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Like Maples, Rein Lively said she received threatening messages after her July 4 trip to Target in Scottsdale, Arizona. She said she would go to a treatment program next week and wanted to share her story to let others who are struggling “know that they are not alone in facing mental illness.”



sign in front of house: Target


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Experts say that for many people the negative impacts on mental health will overcome the current crises. Research suggests the extreme stress caused by these events may even lead to long-term psychiatric disorders. A recent study estimates alcohol deaths, overdose and suicide as people suffer amid the social isolation imposed by the pandemic could reach 150,000.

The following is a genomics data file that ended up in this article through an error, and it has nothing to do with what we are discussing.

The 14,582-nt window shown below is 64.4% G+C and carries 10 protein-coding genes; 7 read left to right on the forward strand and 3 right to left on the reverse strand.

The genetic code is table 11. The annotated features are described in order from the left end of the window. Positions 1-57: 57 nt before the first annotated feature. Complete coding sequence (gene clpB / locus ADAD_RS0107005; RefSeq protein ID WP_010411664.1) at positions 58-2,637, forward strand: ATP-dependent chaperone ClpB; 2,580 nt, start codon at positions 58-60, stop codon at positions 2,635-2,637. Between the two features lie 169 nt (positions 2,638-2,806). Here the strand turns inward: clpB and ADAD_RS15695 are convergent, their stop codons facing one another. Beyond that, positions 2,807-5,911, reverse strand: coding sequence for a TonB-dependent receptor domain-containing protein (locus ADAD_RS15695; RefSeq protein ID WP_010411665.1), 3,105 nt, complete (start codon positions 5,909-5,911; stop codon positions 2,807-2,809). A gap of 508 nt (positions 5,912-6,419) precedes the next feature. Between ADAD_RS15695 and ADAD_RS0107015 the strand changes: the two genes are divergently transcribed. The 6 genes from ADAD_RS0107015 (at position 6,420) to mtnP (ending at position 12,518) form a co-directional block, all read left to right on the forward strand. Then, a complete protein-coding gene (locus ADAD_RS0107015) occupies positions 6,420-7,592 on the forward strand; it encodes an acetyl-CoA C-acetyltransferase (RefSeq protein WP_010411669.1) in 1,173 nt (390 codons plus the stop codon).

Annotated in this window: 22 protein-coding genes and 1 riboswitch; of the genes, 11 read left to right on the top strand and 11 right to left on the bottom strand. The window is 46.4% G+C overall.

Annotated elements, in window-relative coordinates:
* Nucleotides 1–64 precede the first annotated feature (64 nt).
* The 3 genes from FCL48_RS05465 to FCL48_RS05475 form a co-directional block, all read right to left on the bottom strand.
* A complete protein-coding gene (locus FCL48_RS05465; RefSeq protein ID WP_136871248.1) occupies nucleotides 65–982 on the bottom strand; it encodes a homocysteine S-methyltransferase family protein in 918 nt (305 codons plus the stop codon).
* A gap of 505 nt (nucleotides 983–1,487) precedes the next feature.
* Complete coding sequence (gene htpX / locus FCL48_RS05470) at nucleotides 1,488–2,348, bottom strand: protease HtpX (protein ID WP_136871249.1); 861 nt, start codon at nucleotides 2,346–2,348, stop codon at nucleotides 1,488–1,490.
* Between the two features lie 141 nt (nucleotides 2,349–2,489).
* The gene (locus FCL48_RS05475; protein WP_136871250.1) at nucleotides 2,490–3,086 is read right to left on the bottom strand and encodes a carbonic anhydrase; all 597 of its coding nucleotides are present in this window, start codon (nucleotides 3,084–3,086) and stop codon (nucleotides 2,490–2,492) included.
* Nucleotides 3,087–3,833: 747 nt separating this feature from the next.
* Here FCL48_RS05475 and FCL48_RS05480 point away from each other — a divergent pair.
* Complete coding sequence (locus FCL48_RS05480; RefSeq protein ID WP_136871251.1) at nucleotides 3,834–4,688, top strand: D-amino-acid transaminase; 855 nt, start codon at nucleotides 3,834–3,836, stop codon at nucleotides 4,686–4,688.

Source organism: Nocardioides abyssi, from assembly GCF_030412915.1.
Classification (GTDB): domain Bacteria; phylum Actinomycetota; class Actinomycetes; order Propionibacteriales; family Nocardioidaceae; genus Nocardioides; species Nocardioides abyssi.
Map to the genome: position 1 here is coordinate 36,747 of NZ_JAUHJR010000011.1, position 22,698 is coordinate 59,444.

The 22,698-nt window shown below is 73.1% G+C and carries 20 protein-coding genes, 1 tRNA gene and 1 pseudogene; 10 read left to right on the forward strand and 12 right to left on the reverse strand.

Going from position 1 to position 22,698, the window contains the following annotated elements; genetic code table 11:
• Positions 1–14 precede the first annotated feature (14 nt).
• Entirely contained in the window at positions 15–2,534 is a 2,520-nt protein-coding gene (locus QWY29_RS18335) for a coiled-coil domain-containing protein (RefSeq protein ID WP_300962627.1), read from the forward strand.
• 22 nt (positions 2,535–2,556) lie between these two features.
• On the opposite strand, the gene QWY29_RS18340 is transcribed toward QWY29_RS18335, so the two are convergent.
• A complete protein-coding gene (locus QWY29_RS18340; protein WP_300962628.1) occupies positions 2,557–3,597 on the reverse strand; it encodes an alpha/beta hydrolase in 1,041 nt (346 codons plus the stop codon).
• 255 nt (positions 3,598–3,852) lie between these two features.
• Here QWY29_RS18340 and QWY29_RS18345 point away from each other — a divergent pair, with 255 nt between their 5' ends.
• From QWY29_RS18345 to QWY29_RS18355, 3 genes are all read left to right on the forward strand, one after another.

Rein Lively shared the video of pulling her masks down to Target on her social media accounts, but it went viral when Twitter user @RexChapman posted it and it was viewed as more than 10.1 million views by -Wednesday 7/29 at night .. In the video, she shows off her Rolex watch and stated it was worth $ 40,000.

In addition to working to regain her mental health, she says she knows she has work to do to restore her professional reputation.

“It will take a long time to rebuild trust from people. You know how to get my life and career back,” she said. “I love what I do and I’m passionate about what I do and I’m going to fight it.”

Extreme stress from the pandemic she said led to what she called a “bipolar episode of mania.”

“I can absolutely see that the way she acted was not hard not to mention the classless and completely out-of-character character for the way I led myself, professionally and personally,” she said.

Target was told in a statement to USA TODAY in early July that a “guest ransacked” the mask display at one of its Scottsdale stores and the Salt River Police Department were called for “additional support.”

Rein Lively said she grabbed all the masks and put them in a cart and offered to buy them but was told she couldn’t.